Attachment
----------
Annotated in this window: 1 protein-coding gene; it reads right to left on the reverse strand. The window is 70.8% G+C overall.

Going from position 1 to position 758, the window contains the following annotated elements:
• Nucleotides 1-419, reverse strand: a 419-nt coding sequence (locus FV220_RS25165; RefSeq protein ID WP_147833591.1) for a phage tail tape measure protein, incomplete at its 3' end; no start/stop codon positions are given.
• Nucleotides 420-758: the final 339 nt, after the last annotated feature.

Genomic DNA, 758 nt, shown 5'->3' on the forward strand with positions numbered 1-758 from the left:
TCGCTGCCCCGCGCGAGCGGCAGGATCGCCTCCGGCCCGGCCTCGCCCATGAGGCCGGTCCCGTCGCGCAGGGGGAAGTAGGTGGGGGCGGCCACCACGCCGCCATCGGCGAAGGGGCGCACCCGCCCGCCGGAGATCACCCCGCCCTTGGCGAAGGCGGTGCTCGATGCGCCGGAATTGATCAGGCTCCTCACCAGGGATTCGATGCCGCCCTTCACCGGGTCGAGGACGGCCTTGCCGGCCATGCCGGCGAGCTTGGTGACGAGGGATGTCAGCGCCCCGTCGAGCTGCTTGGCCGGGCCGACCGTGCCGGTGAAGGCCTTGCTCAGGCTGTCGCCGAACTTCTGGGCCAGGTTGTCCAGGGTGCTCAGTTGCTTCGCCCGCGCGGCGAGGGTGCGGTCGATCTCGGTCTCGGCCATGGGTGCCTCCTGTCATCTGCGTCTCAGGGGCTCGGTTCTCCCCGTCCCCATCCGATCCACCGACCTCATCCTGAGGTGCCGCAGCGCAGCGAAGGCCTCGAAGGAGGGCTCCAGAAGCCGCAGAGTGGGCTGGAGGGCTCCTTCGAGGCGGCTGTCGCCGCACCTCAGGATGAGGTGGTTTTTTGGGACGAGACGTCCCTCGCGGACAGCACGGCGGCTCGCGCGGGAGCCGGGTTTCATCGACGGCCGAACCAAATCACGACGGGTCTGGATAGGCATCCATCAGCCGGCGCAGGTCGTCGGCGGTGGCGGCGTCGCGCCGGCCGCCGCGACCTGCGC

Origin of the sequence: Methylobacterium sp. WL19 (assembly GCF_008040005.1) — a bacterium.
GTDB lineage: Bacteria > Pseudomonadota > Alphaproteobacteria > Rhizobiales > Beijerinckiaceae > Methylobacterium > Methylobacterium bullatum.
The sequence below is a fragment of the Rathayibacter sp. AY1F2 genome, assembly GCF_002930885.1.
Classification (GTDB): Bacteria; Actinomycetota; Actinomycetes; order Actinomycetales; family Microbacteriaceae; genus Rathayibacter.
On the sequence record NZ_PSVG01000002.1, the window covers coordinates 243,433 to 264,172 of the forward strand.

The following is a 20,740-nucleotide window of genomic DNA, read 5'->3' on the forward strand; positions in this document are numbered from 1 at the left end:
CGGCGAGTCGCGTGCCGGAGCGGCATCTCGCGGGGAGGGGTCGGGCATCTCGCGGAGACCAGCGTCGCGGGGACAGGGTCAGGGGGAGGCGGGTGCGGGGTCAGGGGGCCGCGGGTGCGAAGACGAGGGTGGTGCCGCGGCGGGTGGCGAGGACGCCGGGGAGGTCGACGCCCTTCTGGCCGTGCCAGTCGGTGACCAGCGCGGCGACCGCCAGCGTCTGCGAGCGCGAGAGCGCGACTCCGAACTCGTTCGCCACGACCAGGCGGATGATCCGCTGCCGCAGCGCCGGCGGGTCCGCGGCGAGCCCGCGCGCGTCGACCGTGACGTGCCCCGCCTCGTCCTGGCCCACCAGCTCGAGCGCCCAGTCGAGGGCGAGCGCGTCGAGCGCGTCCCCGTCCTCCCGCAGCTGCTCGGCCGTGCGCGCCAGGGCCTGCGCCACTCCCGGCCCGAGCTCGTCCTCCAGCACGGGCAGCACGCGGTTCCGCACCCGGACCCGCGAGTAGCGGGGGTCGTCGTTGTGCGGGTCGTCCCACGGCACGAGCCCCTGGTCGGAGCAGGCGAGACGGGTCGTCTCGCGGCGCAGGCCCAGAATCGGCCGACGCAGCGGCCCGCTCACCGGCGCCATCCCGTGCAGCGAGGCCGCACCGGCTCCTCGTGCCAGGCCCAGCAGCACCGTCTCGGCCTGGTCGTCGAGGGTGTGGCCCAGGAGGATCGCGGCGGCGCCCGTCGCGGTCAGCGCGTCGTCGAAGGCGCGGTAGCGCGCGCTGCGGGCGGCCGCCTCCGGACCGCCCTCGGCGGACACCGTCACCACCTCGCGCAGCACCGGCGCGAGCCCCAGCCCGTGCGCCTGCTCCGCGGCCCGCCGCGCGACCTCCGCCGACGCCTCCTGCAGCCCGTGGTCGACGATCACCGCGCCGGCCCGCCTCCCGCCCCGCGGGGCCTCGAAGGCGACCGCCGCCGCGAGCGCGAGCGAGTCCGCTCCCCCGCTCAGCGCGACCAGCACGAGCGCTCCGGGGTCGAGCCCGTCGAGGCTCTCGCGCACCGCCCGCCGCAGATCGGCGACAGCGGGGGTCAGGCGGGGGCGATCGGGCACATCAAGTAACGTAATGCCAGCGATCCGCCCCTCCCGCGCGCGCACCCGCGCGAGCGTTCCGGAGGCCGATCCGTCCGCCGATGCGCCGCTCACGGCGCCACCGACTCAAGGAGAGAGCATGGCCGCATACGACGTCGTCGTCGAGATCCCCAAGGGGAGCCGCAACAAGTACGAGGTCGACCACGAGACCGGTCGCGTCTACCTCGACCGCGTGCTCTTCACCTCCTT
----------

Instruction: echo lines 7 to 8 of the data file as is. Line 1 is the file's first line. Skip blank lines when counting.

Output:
Origin of the sequence: Methylobacterium sp. WL19 (assembly GCF_008040005.1) — a bacterium.
GTDB lineage: Bacteria > Pseudomonadota > Alphaproteobacteria > Rhizobiales > Beijerinckiaceae > Methylobacterium > Methylobacterium bullatum.